Can India Meet It’s Lofty Coal Goals?
I have written before that India has lots of coal–and they do. I have also written that they have had a heckuva time getting it out of the ground–and they have. Corruption, lethargy, too much regulation… all have conspired to keep much of the population in India as energy starved as they are malnourished.
As noted on Climatewire, however, “India is poised to contend with China as the globe’s top consumer of coal, with 455 power plants preparing to come online, a prominent environmental research group has concluded. The coal plants in India’s pipeline — almost 100 more than China is preparing to build — would deliver 519,396 megawatts of installed generating capacity. That is only slightly less than pending new capacity in China, which remains the undisputed king of coal consumption.” The story is based on unreleased data from the World Resource Institute–I hope the data escapes soon.
Choosing the lesser of two evils is part of modern life. The lesser of two evils is to burn coal, dirty as it may be, to bring energy to India. I hope that solar and wind power can make this period short and that hydroelectric power plays a larger role as well.
According to the WRI analysis, more than 34,000 MW of coal capacity is slated to come online in Vietnam, 30,000 MW in Turkey, and 22,000 MW in South Africa.
For these countries, albeit for different reasons, there is the opportunity for at least partial substitution in fuel sources–hydro for Vietnam, solar and wind in Turkey and all of the above for South Africa.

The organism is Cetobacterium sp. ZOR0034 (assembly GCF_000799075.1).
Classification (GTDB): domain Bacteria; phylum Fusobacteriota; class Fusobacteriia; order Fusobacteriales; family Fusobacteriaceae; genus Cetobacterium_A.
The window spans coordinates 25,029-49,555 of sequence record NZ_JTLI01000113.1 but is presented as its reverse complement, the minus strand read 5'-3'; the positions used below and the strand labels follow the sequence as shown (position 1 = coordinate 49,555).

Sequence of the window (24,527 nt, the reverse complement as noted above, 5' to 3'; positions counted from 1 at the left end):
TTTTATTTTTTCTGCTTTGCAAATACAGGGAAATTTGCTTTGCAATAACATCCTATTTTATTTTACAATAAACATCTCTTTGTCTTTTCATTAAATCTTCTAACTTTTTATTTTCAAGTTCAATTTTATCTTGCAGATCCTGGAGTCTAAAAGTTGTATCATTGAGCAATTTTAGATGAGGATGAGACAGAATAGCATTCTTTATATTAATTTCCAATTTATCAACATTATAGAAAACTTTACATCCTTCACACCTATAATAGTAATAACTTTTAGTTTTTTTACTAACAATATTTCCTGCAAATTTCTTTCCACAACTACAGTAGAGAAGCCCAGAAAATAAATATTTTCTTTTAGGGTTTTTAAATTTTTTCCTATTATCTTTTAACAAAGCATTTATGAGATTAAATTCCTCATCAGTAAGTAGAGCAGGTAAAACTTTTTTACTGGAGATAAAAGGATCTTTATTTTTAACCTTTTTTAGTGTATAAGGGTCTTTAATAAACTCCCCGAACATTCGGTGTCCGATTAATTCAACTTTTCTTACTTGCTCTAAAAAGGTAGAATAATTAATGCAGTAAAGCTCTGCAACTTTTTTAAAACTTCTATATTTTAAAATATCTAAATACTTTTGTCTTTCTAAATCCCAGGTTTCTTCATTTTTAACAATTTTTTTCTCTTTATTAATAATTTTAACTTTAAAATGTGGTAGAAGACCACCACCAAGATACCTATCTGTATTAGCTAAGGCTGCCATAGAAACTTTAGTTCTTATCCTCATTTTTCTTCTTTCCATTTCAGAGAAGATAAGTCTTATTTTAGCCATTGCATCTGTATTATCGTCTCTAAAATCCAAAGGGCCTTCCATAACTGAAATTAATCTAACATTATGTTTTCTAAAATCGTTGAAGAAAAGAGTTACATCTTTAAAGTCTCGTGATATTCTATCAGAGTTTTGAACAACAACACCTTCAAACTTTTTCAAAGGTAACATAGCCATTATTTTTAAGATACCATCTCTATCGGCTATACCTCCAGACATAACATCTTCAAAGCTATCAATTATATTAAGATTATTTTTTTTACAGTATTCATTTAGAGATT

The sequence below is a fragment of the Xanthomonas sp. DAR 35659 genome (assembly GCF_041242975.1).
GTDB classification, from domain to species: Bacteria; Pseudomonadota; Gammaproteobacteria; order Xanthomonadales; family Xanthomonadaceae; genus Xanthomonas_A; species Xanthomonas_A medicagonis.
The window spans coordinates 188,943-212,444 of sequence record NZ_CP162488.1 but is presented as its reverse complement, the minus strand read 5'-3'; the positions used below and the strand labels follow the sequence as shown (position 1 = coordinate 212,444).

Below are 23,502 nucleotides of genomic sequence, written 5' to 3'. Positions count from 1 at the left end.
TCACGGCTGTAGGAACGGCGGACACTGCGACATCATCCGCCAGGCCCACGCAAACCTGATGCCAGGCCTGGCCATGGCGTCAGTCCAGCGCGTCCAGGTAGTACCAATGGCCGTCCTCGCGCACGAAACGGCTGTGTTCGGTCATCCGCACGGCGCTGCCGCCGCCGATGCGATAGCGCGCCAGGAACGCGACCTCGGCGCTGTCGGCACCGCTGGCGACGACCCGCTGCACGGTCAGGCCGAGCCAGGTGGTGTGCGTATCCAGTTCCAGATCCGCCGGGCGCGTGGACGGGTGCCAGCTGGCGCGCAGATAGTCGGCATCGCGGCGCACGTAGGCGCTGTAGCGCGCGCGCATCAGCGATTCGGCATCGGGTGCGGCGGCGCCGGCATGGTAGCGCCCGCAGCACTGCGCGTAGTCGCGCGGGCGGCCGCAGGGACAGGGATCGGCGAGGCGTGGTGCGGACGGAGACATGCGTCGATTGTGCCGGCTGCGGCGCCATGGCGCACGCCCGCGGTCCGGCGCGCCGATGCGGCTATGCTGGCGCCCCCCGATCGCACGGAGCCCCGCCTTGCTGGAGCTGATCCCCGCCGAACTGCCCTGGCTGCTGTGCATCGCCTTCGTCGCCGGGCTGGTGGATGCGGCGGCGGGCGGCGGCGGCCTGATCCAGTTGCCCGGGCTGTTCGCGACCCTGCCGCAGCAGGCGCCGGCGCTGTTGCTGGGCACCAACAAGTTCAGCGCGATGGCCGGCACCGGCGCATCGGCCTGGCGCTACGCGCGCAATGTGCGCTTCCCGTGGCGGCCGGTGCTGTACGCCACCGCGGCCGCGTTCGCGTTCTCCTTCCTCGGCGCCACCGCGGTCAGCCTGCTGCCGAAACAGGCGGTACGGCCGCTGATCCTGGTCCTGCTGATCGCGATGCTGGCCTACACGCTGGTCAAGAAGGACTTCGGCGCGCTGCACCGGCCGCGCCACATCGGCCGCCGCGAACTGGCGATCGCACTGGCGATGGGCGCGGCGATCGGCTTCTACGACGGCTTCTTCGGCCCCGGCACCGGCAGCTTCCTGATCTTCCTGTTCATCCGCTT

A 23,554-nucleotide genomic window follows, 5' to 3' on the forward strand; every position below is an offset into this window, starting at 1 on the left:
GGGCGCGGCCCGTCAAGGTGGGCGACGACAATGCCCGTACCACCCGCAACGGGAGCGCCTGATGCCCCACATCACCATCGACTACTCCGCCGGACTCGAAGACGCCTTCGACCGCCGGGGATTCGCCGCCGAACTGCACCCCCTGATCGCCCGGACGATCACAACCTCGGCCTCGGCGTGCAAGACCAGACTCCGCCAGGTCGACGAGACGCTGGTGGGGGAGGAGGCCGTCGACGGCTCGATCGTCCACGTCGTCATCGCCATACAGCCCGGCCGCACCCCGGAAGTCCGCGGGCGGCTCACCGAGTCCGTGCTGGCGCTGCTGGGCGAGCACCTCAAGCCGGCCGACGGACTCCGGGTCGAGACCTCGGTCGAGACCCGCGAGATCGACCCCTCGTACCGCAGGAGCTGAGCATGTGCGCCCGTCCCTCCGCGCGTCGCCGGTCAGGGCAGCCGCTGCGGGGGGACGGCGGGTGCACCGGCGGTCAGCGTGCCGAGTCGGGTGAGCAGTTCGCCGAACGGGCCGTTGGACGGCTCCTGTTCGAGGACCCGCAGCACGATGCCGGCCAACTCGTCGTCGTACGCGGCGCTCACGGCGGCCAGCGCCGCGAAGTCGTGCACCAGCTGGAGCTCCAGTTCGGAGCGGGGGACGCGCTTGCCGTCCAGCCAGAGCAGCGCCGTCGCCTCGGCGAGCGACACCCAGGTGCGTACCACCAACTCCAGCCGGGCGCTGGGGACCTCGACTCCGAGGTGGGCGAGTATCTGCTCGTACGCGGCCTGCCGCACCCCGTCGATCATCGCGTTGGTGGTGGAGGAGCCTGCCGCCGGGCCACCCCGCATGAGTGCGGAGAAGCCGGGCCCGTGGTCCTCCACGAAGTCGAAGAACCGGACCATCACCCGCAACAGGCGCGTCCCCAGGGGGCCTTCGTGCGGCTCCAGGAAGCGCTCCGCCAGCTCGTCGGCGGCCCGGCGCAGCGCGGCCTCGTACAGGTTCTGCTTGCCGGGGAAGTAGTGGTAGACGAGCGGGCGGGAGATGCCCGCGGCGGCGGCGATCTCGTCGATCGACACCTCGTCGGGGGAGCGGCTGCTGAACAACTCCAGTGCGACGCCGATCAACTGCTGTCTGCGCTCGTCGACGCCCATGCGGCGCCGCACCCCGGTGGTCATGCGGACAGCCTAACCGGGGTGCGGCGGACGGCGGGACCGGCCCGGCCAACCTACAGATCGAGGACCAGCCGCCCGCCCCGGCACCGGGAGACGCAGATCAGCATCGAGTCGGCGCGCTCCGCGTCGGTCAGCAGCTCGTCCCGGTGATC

But for India, as with China, we’re going to have to bite the bullet and live with a generation of massive increases in the use of coal. It won’t be pretty. It will exacerbate not just conventional pollution but anthropogenic climate change (although we can hope that the particles emitted will counter the effects of some of the CO2).
But it just isn’t going to be pretty.
3000 Quads is about energy for the 21st century. The world’s population is now estimated to peak at between 9 and 10 billion people somewhere around 2075. If they use energy at the same rate as the average American, they will consume 3,000 quadrillion btus. That isn’t written in stone–the Danes use half as much energy per person as Americans and they have a pretty good life. The developing world could aim for a Danish lifestyle instead of Yankee over-exuberance. But if it comes to pass, then we face a dilemma. If most of that energy is provided by burning coal, we face something close to disaster. My name is Tom Fuller. I work at a solar power company called Sungevity, a premiere provider of solar power to homeowners in the United States.
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